In this new campaign by Folksam, one of the largest insurance companies in Sweden, 15 children, aged 2 to 5, were invited to participate in a challenging musical experiment lead by Sweden’s famous conductor, oboist and composer, Jan Risberg.
For a duration of five weeks, these lively and boisterous children would take piano classes in order to learn a 19th-century musical piece by French composer and pianist Erik Satie. The entire experience was intended to be playful and fun for the kids.
Risberg used creative techniques to teach the chords and the melody, like colored keys, sound boxes and simple word associations like “pancake”.
And the result is possibly the most endearing thing we’ve ever seen!
. 1824 ~ “I am convinced that the soul and spirit of Mozart have passed into the body of young Liszt” ~ Review of a concert given on this day by Franz List in Paris.
. 1875 ~ Maurice Ravel, French composer
More information on Ravel
. 1917 ~ In the United States, RCA released the first jazz record ever: The Dixie Jazz Band One Step by Nick LaRocca’s Original Dixieland Jazz Band.
. 1917 ~ Robert Erickson, American composer
. 1939 ~ Guy Lombardo and his Royal Canadians recorded one of the most popular songs of the century. The standard, “Auld Lang Syne”, was recorded for Decca Records.
. 1955 ~ “Peter Pan”, with Mary Martin as Peter and Cyril Richard as Captain Hook, was presented as a television special for the first time.
More about Mary Martin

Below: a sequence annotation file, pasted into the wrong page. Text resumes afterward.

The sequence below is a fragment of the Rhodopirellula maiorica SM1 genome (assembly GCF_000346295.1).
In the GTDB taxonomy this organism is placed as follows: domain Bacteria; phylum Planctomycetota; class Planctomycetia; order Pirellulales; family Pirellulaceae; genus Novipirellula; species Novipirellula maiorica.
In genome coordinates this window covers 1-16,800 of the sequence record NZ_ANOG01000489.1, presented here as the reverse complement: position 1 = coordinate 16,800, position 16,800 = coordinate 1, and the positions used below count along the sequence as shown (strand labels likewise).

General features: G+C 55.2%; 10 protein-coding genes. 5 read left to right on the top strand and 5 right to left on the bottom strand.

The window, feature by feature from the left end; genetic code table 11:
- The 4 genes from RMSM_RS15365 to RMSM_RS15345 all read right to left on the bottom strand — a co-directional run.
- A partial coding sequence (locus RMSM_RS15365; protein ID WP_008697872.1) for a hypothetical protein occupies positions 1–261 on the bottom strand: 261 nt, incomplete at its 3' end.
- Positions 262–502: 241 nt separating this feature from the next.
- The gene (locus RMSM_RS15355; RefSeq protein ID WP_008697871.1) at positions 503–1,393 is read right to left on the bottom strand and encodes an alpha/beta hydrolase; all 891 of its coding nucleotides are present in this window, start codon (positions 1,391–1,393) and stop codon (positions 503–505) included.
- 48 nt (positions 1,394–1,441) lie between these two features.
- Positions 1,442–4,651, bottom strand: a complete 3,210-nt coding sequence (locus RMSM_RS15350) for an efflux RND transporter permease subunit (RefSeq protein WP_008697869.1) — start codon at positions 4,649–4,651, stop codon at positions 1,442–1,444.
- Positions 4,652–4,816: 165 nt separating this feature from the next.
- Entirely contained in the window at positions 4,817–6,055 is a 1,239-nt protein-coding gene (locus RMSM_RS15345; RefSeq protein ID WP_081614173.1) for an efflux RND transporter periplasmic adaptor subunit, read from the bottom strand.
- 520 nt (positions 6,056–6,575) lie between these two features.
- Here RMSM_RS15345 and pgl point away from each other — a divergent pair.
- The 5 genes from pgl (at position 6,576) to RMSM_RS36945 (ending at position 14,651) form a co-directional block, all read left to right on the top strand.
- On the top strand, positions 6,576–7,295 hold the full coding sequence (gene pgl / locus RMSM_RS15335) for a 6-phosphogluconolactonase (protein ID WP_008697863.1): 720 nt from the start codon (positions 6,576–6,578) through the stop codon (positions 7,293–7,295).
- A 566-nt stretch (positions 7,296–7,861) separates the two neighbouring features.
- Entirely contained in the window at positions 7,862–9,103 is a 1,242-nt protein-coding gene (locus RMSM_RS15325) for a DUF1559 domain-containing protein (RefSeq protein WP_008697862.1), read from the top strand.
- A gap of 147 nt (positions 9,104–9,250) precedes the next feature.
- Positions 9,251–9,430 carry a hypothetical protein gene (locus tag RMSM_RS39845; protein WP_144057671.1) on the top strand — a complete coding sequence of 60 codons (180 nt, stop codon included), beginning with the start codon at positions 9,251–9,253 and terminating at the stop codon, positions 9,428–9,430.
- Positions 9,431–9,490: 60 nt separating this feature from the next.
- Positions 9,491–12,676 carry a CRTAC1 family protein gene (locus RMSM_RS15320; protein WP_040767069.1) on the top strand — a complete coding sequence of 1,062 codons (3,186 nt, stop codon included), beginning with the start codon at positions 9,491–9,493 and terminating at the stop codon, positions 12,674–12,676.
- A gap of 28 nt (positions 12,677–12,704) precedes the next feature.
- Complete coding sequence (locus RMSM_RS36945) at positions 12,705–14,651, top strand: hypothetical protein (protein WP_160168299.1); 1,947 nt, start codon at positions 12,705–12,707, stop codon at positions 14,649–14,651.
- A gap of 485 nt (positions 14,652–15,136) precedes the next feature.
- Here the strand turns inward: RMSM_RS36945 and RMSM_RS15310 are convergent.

. 1969 ~ The Apollo astronauts began this day of their space voyage by singing Happy Birthday.
. 1985 ~ The song We Are the World, from the album of the same name, was played on the radio for the first time. Forty-five of pop music’s top stars gathered together to combine their talents to record the music of LionelRichie and Michael Jackson. Richie and Jackson sang, too, while Quincy Jones did the producing of the USA for Africa record. The proceeds of the multimillion-selling recording went to aid African famine victims. The project, coordinated by Ken Kragen, was deemed a huge success.
. 2001 ~ Frankie Carle, a big-band leader best known for Sunrise Serenade, at the age of 97. Carle, who died in Mesa, Ariz., reached the high point of his popularity during World War II, when he was the focus of a bidding war among bands. His repertory was wide, ranging from classics like a revival of StephenFoster’sSwanee River, to a World War II release that anticipated the Allied victory called I’m Going to See My Baby. Although Carle’s music did not rank high on record industry charts after the 1940s, he still toured and played concerts into the 1980s, some 70 years after he began his musical career.
. 2015 ~ Steve Zegree died. He was a legendary jazz educator and former Western Michigan University Gold Company director.